Pakistan ready to boost Philippines’ war on terror, envoy says

Special Pakistan ready to boost Philippines’ war on terror, envoy says
Philippines President Rodrigo Duterte salutes to personnel of the Pakistan Navy after boarding a Pakistan Navy ship docked in Manila on Dec. 14, 2017. (Photo courtesy: Philippine President Office)
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Updated 03 May 2021

Pakistan ready to boost Philippines’ war on terror, envoy says

Pakistan ready to boost Philippines’ war on terror, envoy says
  • Ambassador Kazi lists shared experiences, eyes stronger ties between the two countries

MANILA: Pakistan is ready to share its “vast and valuable experience” with the Philippines in its war against terror to strengthen ties between the two nations, particularly in security and cultural diplomacy, Pakistani Ambassador to the Philippines Imtiaz Kazi said in an exclusive interview with Arab News.

“Pakistan can rightly claim it has won the war on terror, albeit at a costly price,” Kazi said.

“Inside Pakistan, there were suicide attacks, terror attacks, our entire fabric of society was really disrupted. We suffered $130 billion (in economic losses). More than that  ... 60,000 to 70,000 people have died,” he said, adding that 8,000 to 9,000 of those were “officers and men of the Pakistan Army.”

However, Pakistan has succeeded in “dismantling terrorist networks which operated in its border areas” and, since 2014, has been “one of the best examples in containing terrorism.”

“It is ready to share the Pakistani forces’ capabilities and its experience of operation, namely, Zarb e Azb and Operation Raddul Fasaad, (to help) countries in their fight against terrorism,” Kazi said.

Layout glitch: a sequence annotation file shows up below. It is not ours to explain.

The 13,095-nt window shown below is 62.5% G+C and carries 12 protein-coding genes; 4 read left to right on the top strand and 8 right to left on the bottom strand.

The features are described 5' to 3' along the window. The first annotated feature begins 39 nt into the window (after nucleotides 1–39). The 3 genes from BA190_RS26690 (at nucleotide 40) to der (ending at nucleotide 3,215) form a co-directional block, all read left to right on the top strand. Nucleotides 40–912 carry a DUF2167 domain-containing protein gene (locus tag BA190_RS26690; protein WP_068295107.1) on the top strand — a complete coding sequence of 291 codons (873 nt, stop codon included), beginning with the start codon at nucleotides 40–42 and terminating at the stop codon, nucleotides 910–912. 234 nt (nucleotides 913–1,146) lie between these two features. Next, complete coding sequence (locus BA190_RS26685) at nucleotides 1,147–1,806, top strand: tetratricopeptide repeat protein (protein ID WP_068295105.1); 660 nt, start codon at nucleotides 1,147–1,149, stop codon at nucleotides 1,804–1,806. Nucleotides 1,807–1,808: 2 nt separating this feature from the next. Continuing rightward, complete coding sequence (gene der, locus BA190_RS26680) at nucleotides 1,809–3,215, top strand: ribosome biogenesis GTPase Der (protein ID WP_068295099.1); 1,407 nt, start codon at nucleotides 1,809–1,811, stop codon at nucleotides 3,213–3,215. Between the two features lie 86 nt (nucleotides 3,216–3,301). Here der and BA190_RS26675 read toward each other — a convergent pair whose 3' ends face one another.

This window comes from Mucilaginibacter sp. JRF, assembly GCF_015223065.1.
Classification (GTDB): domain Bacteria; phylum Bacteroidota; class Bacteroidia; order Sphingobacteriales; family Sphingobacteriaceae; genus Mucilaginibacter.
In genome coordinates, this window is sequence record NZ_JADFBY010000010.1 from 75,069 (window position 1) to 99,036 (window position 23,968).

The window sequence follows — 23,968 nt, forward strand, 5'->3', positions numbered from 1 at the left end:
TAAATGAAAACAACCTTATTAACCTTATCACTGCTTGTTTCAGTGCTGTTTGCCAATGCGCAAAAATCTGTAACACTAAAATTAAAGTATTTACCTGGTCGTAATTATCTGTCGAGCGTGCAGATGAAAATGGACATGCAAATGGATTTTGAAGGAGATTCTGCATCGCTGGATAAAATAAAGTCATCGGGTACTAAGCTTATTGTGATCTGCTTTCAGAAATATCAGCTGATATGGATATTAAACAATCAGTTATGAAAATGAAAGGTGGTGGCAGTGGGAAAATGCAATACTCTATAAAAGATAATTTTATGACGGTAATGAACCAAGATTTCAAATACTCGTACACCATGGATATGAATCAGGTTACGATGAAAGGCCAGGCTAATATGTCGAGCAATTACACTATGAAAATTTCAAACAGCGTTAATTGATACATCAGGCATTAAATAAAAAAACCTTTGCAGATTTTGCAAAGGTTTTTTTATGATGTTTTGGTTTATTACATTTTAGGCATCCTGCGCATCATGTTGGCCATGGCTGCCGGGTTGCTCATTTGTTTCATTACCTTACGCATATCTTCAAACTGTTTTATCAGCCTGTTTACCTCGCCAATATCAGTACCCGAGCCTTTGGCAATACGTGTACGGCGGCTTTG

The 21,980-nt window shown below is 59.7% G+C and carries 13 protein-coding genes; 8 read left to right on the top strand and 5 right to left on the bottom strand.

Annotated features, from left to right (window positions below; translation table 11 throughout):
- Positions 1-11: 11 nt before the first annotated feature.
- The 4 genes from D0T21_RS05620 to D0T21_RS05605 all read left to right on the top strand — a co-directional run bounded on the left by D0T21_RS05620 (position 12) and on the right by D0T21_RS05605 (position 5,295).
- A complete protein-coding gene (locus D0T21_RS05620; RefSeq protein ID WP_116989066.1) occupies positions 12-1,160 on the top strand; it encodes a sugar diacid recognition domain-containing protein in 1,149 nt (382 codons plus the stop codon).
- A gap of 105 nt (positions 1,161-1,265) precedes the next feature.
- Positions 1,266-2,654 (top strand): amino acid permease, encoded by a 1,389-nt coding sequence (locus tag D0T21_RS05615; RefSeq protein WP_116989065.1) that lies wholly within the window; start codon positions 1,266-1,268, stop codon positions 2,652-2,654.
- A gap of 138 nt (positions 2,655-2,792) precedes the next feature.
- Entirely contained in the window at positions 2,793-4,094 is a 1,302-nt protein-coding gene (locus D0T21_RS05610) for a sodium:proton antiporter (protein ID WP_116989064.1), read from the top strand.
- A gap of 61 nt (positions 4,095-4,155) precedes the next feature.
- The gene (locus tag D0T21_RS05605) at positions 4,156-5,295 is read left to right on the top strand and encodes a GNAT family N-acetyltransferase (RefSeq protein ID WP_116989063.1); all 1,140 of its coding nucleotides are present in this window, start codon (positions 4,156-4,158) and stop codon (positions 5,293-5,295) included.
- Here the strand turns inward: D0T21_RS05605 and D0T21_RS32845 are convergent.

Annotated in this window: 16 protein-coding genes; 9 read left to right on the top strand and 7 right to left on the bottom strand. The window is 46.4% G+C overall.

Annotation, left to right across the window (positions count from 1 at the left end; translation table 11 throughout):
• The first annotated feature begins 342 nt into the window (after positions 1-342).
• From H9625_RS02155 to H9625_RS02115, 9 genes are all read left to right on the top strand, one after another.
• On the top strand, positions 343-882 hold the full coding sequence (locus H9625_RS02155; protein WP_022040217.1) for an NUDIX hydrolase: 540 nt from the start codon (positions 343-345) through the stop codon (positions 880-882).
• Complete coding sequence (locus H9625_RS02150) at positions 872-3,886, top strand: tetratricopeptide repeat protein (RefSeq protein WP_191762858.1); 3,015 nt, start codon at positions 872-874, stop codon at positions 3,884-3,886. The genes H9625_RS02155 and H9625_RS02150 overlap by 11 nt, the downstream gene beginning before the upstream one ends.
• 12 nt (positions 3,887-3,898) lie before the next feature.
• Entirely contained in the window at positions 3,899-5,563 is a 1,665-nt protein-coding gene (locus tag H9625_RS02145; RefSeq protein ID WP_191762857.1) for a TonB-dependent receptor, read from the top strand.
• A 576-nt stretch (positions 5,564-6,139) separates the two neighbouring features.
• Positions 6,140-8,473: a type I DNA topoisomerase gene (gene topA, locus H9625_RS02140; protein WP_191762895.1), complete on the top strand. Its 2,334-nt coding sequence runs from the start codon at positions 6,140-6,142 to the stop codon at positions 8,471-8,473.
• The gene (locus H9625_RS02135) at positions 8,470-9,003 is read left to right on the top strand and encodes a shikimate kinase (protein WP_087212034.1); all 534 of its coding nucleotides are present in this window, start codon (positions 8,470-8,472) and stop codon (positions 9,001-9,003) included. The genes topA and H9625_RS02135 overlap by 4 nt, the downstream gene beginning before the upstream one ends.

Citing the example of the 2017 Marawi siege in the Philippines — staged by Daesh-inspired militants who had recruited several Muslim youths — Kazi said that Pakistan had developed modest defense capabilities and equipment in addition to deradicalization programs, launched by the Pakistan National Counterterrorism Authority (NACTA), which it can share with the Philippine military.

He also expressed Pakistan’s readiness to work with the Philippine National Police’s (PNP) Salam Peace Center as part of an initiative “to bring moderation, as desired in Islam, a religion of peace and tolerance.”

“Terrorism could and should never be associated with any religion, race, faith, theology, values, culture or society,” he said.

“Muslim countries under the banner of the OIC (Organization of Islamic Cooperation) have strongly condemned any attempt to link Islam with terrorism to achieve narrow interests,” he added, explaining that such attempts “play into the hands of terrorists.”

“It constitutes advocacy of religious hatred, discrimination and hostility against Muslims and incidents of Islamophobia,” he said.

Commending Philippines President Rodrigo Duterte’s efforts to bring a negotiated end to more than four decades of conflict in the restive Mindanao region, Kazi said Pakistan was “pleased to note this positive development in a brotherly country.”

Impoverished Muslim areas of Mindanao bore the brunt of armed rebellions by separatist and communist groups for decades.

It erupted into the Marawi siege, one of the worst conflicts witnessed by the Philippines in 2017 when members of the Daesh-inspired Maute group laid siege to the city for five months before being dismantled by the government.

Terrorism could and should never be associated with any religion, race, faith, theology, values, culture or society.

Imtiaz Kazi, Pakistan’s Ambassador to the Philippines